Cathedral Cocktail

Cathedral Cocktail

I have already referred to the sensitive subject of “beer in Germany” in different contexts. Especially while the current wave of craft beer and microbreweries also grows larger and larger in Germany many people are discussing about the sense and nonsense of the “Reinheitsgebot” (German purity law – Personally, I advocate a reformation of the Reinheitsgebot). When it comes to beer, Germany is a highly conservative country and if people start to talk about mixing beer as an ingredient in cocktails, at least half of the audience will most likely already have left the hall.

So be it, I try to take that step nonetheless. While I was still able to recourse to the traditional cultural context of Mexico when introducing the Michelada, today we’re dealing with an entirely progressive and innovative cocktail I have chosen not entirely coincidentally. Today’s cocktail has really struck me with it’s astonishing and awesome flavors, so I knew this would be the beer-cocktail to start with. It is the Cathedral Cocktail by Matt Seiter from the Sanctuaria Bar in St. Louis, Missouri, USA. I came upon that drink while browsing through the book “Cocktailian – Bier & Craft Beer”, which is the third volume of the Cocktailian books published by Tre Torri. The book is highly recommended and I can only entrust this work of reference to anyone who wants to deal with the matter in depth.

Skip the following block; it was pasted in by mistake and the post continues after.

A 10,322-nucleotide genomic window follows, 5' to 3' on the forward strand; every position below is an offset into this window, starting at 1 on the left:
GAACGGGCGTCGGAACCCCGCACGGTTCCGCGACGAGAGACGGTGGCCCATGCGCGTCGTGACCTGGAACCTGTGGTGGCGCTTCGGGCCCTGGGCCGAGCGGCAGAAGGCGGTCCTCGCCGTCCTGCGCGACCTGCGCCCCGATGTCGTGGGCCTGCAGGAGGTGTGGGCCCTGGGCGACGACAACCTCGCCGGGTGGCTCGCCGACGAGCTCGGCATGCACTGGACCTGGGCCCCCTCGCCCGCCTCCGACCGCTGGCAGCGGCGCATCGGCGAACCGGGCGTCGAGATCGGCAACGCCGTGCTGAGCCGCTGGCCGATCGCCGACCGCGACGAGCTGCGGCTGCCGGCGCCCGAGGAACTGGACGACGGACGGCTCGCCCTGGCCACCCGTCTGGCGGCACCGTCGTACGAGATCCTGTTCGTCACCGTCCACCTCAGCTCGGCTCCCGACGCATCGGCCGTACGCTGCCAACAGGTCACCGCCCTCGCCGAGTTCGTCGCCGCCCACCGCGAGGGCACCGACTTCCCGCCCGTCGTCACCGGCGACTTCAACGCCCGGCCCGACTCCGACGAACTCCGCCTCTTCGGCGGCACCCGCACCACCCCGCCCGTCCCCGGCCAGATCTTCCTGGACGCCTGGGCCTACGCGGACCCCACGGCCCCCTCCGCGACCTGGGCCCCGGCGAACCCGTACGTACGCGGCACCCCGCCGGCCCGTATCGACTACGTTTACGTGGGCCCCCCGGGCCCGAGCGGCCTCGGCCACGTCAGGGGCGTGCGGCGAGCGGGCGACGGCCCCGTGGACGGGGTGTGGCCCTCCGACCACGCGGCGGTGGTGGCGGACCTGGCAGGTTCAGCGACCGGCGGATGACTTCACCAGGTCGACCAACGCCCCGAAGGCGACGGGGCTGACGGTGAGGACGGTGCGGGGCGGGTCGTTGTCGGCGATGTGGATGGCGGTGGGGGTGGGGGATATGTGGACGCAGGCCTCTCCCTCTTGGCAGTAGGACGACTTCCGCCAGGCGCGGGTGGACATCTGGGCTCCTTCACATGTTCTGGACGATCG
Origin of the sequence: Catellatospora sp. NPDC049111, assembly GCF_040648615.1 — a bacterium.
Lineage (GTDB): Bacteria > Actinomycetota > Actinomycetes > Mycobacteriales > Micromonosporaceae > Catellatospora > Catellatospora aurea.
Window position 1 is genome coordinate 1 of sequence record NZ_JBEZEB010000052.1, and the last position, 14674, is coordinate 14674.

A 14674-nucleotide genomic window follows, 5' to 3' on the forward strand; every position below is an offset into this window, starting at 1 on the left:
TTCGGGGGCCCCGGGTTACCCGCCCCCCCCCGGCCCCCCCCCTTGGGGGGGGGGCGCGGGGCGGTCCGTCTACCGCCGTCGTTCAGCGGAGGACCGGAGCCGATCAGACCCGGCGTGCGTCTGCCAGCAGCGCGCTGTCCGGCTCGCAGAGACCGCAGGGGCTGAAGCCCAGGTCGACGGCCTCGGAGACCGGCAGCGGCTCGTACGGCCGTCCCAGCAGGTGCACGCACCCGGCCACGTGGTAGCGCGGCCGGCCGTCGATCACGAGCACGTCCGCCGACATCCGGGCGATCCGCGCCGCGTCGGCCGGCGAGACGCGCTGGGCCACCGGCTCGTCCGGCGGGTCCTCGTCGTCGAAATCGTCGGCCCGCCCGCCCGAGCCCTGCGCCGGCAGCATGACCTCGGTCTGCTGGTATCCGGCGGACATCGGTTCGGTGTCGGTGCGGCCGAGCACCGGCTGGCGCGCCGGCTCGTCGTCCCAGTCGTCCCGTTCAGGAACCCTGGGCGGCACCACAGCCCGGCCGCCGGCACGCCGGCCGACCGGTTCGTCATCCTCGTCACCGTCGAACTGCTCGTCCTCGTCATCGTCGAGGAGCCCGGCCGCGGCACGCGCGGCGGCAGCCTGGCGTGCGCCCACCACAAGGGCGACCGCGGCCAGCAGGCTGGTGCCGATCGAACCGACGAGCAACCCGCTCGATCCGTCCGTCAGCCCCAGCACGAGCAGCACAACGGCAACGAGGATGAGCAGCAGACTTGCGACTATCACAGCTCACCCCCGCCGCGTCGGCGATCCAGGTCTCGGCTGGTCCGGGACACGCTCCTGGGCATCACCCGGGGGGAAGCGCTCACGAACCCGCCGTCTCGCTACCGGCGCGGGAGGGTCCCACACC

According to “Cocktailian – Bier & Craft Beer”, the cocktail was created while a journalist who intended to write a review about the Sanctuaria Bar asked for an unusual and innovative creation. So Mr. Seiter served the Cathedral Cocktail. The beer component in the drink is the traditional Witbier. (I have already written a short article about a well-known brand of Witbier here). There are also orange and lemon juice, agave nectar, fresh coriander, Old Tom Gin and the white of one organic egg. The result offers a truly amazing taste: Like a cloud of sweet and fruity, herbal notes. Creamy, foamy, with orange and citrus tones and fresh herbs in the background from which the coriander and the juniper of the gin are standing out. You really should try this one!


3 cl Old Tom gin (Tanqueray as Old Tom)
1.5 cl Orange Juice
1.5 cl lemon juice
1.5 cl agave nectar
1 egg white
5 twigs of coriander (cilantro)
about 6 cl of Witbier

Preparation: First, give all the ingredients except the beer a “dry shake” without ice in your shaker. Then add ice and shake again vigorously (do this quiet a little longer since you’re using egg white). Finish by double straining the mixture through a fine sieve into your pre-cooled glass and top the drink with the Witbier.

Glass: Coupette

Garnish: Wheel of an orange and a fresh twig of coriander

Buying sources: Maybe you won’t find Old Tom Gin in every supermarket, so you may have to visit specialized liqueur stores or order it via the internet (should it be necessary you can substitute it with regular gin). Witbier can be obtained in well-sorted supermarkets with modern Craft Beer departments (in Belgium and the Netherlands you will most likely find it in just about any supermarket), in specialized beer shops or, of course, online. I like to buy my fresh coriander in Turkish supermarkets, where you’ll usually get more for your money. Agave syrup can easily be found in health food stores.

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